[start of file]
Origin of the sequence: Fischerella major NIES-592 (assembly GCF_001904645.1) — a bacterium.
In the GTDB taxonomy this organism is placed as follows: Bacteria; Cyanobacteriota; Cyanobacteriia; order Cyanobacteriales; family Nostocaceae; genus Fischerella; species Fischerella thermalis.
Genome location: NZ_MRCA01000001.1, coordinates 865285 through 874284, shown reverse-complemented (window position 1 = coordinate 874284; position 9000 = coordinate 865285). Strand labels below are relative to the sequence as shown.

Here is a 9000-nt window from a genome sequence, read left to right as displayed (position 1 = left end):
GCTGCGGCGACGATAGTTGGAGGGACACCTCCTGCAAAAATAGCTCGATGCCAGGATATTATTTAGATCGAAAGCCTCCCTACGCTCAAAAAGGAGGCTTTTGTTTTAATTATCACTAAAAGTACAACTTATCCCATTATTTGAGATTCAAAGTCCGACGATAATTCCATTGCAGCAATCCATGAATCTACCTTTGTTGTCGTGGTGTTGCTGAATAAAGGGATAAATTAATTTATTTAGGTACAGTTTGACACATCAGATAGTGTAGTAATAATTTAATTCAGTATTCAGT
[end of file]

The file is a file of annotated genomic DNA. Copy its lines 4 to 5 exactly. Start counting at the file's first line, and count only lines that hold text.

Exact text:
Here is a 9000-nt window from a genome sequence, read left to right as displayed (position 1 = left end):
GCTGCGGCGACGATAGTTGGAGGGACACCTCCTGCAAAAATAGCTCGATGCCAGGATATTATTTAGATCGAAAGCCTCCCTACGCTCAAAAAGGAGGCTTTTGTTTTAATTATCACTAAAAGTACAACTTATCCCATTATTTGAGATTCAAAGTCCGACGATAATTCCATTGCAGCAATCCATGAATCTACCTTTGTTGTCGTGGTGTTGCTGAATAAAGGGATAAATTAATTTATTTAGGTACAGTTTGACACATCAGATAGTGTAGTAATAATTTAATTCAGTATTCAGT